“I would say that Africa’s energy future is not predetermined. Whenever people talk about preparedness, they are usually looking at it from the perspective of how Europe and other developed places have made their transition.
The assumption is always that Africa is supposed to follow the same path. I say we don’t. I look at telecommunications as an example, where we took our own path and we were able to achieve universal access by following a path of travel that other countries were not following.”
AfricaLive.net talks with Andrew Amadi of the Kenyan Renewable Energy Association regarding Kenya’s energy future.
How would you define the identity of KEREA? What makes up your DNA?
Andrew Amadi: KEREA is an umbrella body for the promotion of renewable energy in Kenya and beyond. We work to address the challenges of growth and uptake of renewable energy from two perspectives. One is the environmental need and also the economic advantages renewable energy can bring.
We work to address the barriers, one being the enabling environment that’s the policy, regulatory and legal structures that we are operating in and the other is promoting access to finance to promote models that can scale up renewable energy.
AfricaLive: On an economic level, what impact do you have on the wider economy in the markets you operate?
Andrew Amadi: We are a membership organisation and we don’t necessarily assess the impact of our members. We look at the impact being made by the sector in general. Some of the impact can be when we have 92 percent plus of the energy being produced from renewable sources.
At the moment we have about 33 percent of the 76 percent of national electricity connectivity being in off-grid solar. This represents a tangible impact made by our sector. The next step is to focus on transportation so that we can see to it that 5% of all imported vehicles are electric by the end of 2025, going towards 50 percent by 2030 if not 100 percent.
AfricaLive: You mentioned the electric vehicle which seems to be the next frontier for renewable energy in Africa. How would you rate Africa’s preparedness as we look to drive green as a continent?
Andrew Amadi: I would say that Africa’s energy future is not predetermined. Whenever people talk about preparedness, they are usually looking at it from the perspective of how Europe and other developed places have made their transition.
The assumption is always that Africa is supposed to follow the same path. I say we don’t. I look at telecommunications as an example, where we took our own path and we were able to achieve universal access by following a path of travel that other countries were not following.
I say immobility is anyone’s game as long as you can come up with the right business models to enable the transition. Everyone thinks of immobility from the view of connection to the national grid but this can be achieved 100% off-grid. This is because, by definition, electric vehicles are just batteries with wheels which means you can charge them from anywhere with solar.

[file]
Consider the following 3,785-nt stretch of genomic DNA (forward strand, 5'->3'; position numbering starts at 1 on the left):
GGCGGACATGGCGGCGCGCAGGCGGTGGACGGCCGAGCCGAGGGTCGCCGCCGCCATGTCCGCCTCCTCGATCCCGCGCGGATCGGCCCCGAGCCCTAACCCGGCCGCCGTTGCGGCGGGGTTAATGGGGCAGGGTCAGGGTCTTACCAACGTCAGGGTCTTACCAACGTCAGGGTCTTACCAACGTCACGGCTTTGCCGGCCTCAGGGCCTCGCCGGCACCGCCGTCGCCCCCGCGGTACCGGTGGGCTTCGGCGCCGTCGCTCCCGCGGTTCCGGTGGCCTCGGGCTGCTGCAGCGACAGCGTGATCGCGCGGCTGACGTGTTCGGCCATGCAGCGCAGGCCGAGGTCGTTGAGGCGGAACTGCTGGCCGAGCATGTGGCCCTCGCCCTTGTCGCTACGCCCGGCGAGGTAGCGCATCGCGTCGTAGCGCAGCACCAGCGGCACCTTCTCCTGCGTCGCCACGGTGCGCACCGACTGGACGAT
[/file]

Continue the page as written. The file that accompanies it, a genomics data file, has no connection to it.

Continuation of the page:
Grid stability here is a plus, not a prerequisite. So you can roll it out with a data-driven approach just using mounted solar which is available anywhere on the continent. Even if we were to connect to the grid, the kind of systems that would be required to mitigate things like grid stability are not that complicated. You would just need a charging port which is a plug that fits into your vehicle.
If you want to maintain grid stability, you can put in place battery storage and set your period of autonomy. That would completely insulate the grid from external shocks and at the same time, you can have that system with its own autonomous solar generation system that can service a fleet of vehicles. This can be rolled out rapidly across the continent.
AfricaLive: Could Africa have an advantage as the world shifts to renewable energy, and does the lack of cumbersome legacy systems give us an edge especially when it comes to electric vehicles just like it did in the telecommunications arena?
Andrew Amadi: As a matter of principle, Africa has an advantage that it has never had before. The cheapest electricity in the world today, is daytime solar in Africa. It is cheaper in Africa simply because of the number of sun hours available on the continent. This is a very abundant resource that if channeled properly becomes an economic advantage in global trade and business.
If we have the potential for the cheapest electricity, we also have the potential for the cheapest transportation. 40 percent of the national reserves of foreign currencies are used to purchase and import petroleum products. If a large amount of that cost is alleviated in African countries, it creates a system that is immune to fossil fuel-based inflation. We would also have access to tremendous opportunities and competitive advantages in global economics.
AfricaLive: Amid growing calls for sustainability in every area of human endeavor, what is KEREA working on to address the sustainability question?
Andrew Amadi: Sustainability for us has two components. One is the school of thought that sees sustainability as something that has to come at a cost. Since we are talking about moving away from the extractive economy to the circular economy, it looks like a cost to some. The data however shows that it’s going to be very costly for the planet if we persist with the extractive economy.